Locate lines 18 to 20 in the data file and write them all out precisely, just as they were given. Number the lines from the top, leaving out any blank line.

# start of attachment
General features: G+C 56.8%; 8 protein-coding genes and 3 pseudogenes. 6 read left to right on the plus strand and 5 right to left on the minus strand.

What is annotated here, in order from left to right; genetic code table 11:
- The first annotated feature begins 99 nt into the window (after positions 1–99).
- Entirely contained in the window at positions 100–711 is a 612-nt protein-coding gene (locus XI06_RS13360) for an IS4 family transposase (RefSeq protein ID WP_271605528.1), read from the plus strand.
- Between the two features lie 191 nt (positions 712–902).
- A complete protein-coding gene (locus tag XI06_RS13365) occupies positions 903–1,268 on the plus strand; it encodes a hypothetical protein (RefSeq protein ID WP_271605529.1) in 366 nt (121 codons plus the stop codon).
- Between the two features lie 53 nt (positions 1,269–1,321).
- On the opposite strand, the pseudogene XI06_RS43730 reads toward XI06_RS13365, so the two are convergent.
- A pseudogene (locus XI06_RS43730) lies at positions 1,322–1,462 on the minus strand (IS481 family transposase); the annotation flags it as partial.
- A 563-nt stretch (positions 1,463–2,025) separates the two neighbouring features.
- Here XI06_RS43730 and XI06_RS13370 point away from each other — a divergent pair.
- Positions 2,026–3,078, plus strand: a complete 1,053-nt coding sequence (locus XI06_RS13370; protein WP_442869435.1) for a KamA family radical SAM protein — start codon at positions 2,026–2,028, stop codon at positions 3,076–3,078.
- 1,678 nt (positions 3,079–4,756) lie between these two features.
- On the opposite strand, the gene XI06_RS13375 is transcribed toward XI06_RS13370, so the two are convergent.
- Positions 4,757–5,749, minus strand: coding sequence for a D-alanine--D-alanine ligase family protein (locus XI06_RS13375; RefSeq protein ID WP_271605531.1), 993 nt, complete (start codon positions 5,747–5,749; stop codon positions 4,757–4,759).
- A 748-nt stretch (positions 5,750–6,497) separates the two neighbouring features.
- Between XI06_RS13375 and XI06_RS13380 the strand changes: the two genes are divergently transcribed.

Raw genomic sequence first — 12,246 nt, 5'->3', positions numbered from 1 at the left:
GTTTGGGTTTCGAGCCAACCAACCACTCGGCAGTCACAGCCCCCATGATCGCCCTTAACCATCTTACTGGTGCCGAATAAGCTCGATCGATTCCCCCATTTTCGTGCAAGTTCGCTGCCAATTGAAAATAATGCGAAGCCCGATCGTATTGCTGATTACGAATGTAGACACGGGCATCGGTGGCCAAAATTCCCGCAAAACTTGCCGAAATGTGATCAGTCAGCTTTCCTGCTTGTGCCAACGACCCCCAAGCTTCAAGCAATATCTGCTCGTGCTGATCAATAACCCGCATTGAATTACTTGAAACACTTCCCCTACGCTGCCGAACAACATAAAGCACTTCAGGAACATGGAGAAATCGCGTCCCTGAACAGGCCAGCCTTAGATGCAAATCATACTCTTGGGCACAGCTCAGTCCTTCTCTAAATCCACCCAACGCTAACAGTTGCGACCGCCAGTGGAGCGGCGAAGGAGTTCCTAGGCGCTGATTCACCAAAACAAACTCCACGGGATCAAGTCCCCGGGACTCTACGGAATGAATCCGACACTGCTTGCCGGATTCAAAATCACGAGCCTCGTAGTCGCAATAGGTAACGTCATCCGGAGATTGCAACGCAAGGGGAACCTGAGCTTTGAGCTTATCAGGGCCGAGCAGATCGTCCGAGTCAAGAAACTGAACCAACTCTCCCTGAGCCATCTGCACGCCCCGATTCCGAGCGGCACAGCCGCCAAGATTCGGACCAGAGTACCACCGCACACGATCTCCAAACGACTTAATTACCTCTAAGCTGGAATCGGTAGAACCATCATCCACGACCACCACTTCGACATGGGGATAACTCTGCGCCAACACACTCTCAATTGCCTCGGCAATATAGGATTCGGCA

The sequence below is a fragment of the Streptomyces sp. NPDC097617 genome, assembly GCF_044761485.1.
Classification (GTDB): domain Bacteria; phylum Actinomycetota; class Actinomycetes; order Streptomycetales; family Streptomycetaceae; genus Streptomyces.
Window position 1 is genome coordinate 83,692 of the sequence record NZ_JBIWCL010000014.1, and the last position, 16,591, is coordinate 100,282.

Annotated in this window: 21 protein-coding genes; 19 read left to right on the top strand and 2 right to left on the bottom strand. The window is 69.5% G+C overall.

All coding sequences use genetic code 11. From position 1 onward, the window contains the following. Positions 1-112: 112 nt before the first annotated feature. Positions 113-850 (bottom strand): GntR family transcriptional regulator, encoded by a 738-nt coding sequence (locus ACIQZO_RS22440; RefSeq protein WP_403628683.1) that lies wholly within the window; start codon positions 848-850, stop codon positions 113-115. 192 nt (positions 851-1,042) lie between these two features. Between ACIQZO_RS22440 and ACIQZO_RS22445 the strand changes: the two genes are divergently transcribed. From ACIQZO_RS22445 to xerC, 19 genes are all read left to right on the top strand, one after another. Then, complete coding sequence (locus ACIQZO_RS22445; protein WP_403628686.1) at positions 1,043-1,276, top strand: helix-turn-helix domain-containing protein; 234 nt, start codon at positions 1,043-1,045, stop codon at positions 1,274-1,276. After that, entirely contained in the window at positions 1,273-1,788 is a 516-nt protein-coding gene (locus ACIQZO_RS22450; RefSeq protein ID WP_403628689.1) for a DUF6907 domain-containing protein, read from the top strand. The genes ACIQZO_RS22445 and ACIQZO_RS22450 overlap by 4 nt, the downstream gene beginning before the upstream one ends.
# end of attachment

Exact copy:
Raw genomic sequence first — 12,246 nt, 5'->3', positions numbered from 1 at the left:
GTTTGGGTTTCGAGCCAACCAACCACTCGGCAGTCACAGCCCCCATGATCGCCCTTAACCATCTTACTGGTGCCGAATAAGCTCGATCGATTCCCCCATTTTCGTGCAAGTTCGCTGCCAATTGAAAATAATGCGAAGCCCGATCGTATTGCTGATTACGAATGTAGACACGGGCATCGGTGGCCAAAATTCCCGCAAAACTTGCCGAAATGTGATCAGTCAGCTTTCCTGCTTGTGCCAACGACCCCCAAGCTTCAAGCAATATCTGCTCGTGCTGATCAATAACCCGCATTGAATTACTTGAAACACTTCCCCTACGCTGCCGAACAACATAAAGCACTTCAGGAACATGGAGAAATCGCGTCCCTGAACAGGCCAGCCTTAGATGCAAATCATACTCTTGGGCACAGCTCAGTCCTTCTCTAAATCCACCCAACGCTAACAGTTGCGACCGCCAGTGGAGCGGCGAAGGAGTTCCTAGGCGCTGATTCACCAAAACAAACTCCACGGGATCAAGTCCCCGGGACTCTACGGAATGAATCCGACACTGCTTGCCGGATTCAAAATCACGAGCCTCGTAGTCGCAATAGGTAACGTCATCCGGAGATTGCAACGCAAGGGGAACCTGAGCTTTGAGCTTATCAGGGCCGAGCAGATCGTCCGAGTCAAGAAACTGAACCAACTCTCCCTGAGCCATCTGCACGCCCCGATTCCGAGCGGCACAGCCGCCAAGATTCGGACCAGAGTACCACCGCACACGATCTCCAAACGACTTAATTACCTCTAAGCTGGAATCGGTAGAACCATCATCCACGACCACCACTTCGACATGGGGATAACTCTGCGCCAACACACTCTCAATTGCCTCGGCAATATAGGATTCGGCA

The sequence below is a fragment of the Streptomyces sp. NPDC097617 genome, assembly GCF_044761485.1.